OPTIONS ON FUTURES
What do you do once you buy the Swiss franc option? You watch price movement. Suppose the December Swiss franc futures price rises above 88¢. You could exercise the option and assume a long December Swiss franc futures contract. You would have bought futures contract at 88¢ that you could sell immediately at the higher price (buy low, sell high). But you don’t have to. With prices above 88¢, your option would have increased in value, so you could choose to offset it by selling back the same option at a profit. If the futures price falls below 88¢, the option would have decreased in value. Then you can simply forget about it and let it expire, losing the money you paid for it.
In options trading, the buyer has a right, the seller has an obligation. An option buyer purchases the right, but not the obligation, to buy or sell the underlying futures contract at a specified price. For every option bought, someone has to sell that option.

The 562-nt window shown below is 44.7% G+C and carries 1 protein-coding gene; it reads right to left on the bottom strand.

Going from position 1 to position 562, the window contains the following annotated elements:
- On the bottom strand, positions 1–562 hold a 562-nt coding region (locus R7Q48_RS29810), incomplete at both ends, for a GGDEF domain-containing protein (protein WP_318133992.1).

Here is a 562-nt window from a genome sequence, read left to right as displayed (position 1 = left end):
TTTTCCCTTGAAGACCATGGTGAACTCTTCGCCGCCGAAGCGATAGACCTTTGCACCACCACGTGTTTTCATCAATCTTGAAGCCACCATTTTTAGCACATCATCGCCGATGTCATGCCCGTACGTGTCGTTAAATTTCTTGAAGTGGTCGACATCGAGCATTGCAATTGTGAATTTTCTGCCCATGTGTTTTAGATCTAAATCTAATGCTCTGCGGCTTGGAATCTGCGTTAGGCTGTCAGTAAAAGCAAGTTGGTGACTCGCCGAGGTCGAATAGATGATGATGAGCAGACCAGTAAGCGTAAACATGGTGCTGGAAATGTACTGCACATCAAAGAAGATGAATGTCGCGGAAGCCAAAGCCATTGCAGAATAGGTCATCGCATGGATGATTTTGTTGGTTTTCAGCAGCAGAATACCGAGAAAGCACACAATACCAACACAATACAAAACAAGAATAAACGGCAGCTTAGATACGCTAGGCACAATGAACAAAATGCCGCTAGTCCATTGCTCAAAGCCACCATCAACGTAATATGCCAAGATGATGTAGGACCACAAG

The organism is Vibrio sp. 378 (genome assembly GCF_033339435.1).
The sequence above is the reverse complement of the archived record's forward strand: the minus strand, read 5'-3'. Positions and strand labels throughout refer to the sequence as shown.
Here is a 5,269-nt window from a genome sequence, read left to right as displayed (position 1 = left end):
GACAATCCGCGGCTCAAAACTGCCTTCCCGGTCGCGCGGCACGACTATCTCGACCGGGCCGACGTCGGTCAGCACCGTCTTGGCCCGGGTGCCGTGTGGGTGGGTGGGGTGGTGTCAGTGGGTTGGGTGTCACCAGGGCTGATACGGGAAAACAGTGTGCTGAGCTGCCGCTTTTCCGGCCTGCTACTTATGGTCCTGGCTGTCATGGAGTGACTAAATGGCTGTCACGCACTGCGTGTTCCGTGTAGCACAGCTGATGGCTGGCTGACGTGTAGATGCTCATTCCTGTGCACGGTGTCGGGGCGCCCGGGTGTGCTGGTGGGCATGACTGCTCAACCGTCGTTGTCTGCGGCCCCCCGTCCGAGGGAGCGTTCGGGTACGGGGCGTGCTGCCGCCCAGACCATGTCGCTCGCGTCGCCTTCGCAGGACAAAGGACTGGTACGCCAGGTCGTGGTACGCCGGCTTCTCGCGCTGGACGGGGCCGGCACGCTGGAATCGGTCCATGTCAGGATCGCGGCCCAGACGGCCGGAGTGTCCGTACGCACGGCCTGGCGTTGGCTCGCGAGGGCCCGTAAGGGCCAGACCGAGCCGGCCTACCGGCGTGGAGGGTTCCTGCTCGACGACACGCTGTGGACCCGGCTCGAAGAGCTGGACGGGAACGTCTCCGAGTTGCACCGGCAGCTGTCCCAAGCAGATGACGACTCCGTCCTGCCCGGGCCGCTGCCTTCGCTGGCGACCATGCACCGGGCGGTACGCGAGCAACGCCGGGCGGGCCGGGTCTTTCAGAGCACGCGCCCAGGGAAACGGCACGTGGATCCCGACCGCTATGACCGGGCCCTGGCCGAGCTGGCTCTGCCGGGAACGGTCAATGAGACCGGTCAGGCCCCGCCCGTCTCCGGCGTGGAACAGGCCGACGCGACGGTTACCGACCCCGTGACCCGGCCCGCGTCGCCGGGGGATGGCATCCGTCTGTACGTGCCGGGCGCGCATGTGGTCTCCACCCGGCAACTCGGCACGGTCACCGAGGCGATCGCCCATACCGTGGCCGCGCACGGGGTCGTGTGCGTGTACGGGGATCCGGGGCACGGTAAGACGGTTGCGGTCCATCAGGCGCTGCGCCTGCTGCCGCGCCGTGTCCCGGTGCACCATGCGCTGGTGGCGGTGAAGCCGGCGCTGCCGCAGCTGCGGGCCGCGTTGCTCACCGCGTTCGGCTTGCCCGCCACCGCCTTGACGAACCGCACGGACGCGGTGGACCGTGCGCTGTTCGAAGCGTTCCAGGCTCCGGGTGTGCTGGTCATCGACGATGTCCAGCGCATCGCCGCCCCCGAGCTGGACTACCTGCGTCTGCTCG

Options on futures contracts were first traded in October of 1982 when the Chicago Board of Trade (CBOT) began trading options on T-bond futures. Soon after, the Chicago Mercantile Exchange (CME) opened its Index and Options Market (IOM) division which offered options on stock index futures, Eurodollar futures and T-bill futures. In that first year of 1982, only 177,350 options contracts were traded. Look at the growth that followed.
Today at the U.S. exchanges, options are available on a great variety of futures contracts. These include the following commodity groups: Agricultural commodities, foreign currencies, interest rate products, equity indices, energy products and metals. More options are traded on interest rate futures than any other category.
As with futures trading, most of the options on futures contracts traded in the U.S. occur on the Chicago futures exchanges. The CBOT, the CME and the MidAmerica Commodity Exchange trade over 85% of all options traded in the country. Almost 15% are traded at New York exchanges.
Commodity Futures Trading Info Center
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